I have lost everything here.


Kerrin McCadden’s Landscape with Plywood Silhouettes won the Vermont Book Award and the New Issues Poetry Prize. She is the recipient of a National Endowment for the Arts Literature Fellowship, a Vermont Studio Center Fellowship, and the Sustainable Arts Foundation Writing Award. Her poems have appeared in Best American Poetry, The Academy of American Poets’ Poem-a-Day series, and in American Poetry Review, Beloit Poetry Journal, Prairie Schooner, and Rattle. She lives in South Burlingon, Vermont.

by Elisabeth Adwin Edwards

Call me Stellar Demise, my hemoglobin pulses with the last exhalations

of stars. I have cast myself

into a cup, a scaffold, a fence, a pipe, a cup. That which is foundational,

marks the edge of a loving space, or fills

to overflowing, that which can be used as weapon, but more often

the thing that spills

over. Well-seasoned skillet, molasses, rust. Some days I’m so hard, heavy. Others,

so magnetic I can't move. I have carried water

no one would want to drink, water not fit for a child to bathe in. Cells of the fetus

I aborted at age twenty-one

bored through the blood-brain barrier and his tiny double-helixes corkscrewed

my mind. He still courses

through me. I imagine his eyes the color of black ore, like his father's. Sometimes

I dream him into a strong body, a body

outside of myself, a body I can touch, and I become a spigot, all I do is weep.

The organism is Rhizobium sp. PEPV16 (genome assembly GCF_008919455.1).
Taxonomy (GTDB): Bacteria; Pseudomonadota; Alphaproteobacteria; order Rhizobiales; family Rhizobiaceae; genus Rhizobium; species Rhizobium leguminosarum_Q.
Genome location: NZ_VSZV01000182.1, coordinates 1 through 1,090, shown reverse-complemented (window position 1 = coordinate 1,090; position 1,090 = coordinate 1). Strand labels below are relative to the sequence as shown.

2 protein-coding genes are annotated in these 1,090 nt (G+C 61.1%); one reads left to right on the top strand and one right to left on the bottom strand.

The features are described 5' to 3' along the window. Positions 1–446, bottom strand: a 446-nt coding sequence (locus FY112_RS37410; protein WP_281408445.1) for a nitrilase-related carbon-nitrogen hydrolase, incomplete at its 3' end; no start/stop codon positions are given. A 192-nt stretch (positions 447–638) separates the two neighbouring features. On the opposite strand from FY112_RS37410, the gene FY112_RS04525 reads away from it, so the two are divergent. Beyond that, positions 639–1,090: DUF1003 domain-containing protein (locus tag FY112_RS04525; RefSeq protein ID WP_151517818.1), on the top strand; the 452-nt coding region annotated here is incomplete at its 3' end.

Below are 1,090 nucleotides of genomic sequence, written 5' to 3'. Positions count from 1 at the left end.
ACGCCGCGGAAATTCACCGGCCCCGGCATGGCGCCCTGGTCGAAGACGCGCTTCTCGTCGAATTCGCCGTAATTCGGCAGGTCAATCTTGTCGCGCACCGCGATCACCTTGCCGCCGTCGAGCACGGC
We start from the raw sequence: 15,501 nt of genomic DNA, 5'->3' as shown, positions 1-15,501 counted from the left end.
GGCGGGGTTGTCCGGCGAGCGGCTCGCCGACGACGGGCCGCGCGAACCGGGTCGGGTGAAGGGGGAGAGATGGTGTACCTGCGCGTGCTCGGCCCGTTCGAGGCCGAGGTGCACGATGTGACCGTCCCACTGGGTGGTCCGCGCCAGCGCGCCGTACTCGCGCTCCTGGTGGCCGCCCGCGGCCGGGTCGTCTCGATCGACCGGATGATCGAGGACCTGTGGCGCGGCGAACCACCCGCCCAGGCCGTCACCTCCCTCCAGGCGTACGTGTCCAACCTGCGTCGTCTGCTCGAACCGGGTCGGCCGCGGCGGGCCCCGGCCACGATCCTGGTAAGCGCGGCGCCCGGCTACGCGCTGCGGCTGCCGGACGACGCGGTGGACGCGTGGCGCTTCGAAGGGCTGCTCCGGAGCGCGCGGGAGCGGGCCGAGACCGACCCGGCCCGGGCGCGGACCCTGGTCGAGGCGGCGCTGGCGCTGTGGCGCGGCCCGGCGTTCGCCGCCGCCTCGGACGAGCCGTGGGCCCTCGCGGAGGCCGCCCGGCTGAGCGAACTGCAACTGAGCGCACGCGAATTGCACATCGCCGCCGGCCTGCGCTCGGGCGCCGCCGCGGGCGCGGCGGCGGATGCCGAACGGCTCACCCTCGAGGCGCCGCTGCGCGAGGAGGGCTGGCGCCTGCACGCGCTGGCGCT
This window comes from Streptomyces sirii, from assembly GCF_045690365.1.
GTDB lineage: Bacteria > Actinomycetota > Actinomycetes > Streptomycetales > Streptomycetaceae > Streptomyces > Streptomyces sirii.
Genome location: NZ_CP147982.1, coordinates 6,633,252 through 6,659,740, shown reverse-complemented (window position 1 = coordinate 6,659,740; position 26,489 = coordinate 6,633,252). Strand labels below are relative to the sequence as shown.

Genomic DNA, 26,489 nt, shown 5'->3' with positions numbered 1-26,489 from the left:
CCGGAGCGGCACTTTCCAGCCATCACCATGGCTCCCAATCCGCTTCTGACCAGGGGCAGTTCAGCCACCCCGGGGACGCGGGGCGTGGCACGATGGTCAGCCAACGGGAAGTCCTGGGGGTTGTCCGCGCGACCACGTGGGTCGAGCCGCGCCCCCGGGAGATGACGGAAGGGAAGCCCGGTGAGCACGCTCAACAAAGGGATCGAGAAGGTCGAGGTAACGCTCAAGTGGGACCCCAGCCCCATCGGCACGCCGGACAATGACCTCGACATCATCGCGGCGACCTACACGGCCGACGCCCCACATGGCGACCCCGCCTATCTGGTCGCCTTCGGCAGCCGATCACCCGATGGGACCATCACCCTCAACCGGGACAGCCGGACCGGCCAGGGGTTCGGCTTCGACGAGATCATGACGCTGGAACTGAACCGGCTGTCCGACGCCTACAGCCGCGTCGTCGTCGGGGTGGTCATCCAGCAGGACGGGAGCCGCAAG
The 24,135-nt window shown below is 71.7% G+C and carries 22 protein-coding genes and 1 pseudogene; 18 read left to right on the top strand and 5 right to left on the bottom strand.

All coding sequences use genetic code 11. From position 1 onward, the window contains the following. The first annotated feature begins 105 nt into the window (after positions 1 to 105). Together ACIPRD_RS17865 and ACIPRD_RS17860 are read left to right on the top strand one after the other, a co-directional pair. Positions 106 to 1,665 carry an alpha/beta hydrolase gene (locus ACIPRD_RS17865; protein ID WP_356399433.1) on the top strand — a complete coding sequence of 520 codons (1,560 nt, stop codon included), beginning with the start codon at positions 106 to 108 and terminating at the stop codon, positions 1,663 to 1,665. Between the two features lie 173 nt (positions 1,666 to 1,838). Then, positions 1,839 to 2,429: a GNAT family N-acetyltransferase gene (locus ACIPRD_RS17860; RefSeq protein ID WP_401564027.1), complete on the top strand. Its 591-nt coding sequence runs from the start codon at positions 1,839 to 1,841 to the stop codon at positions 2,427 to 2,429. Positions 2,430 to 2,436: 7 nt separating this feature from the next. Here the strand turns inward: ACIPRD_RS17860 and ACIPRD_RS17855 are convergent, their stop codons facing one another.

Another star died and found its way here.


After a successful 20-year career as a regional theater actor, Elisabeth Adwin Edwards has shifted her focus to poetry; her work has appeared in Rogue Agent, ASKEW, Serving House, Melancholy Hyperbole, Menacing Hedge, Tinderbox Poetry Journal, and other publications. Her chapbook, The Way I Learn To Take It Like A Girl, won the 2018 These Fragile Lilacs Chapbook Contest (judged by William Fargason). She lives in Los Angeles with her husband and daughter.

by Callista Buchen

here, in the sunshine, a lemon

picked from a neighbor’s tree

like the moon later on, in the right

season for color, a giant caution

light, cars slowing, waiting, heads

turning left—right—left, and still

someone grows daylilies, daffodils,  

and marigolds in the landscaped beds

by the nursing home windows,

jaundice, fear, and a canary

named Stan who sings and sings,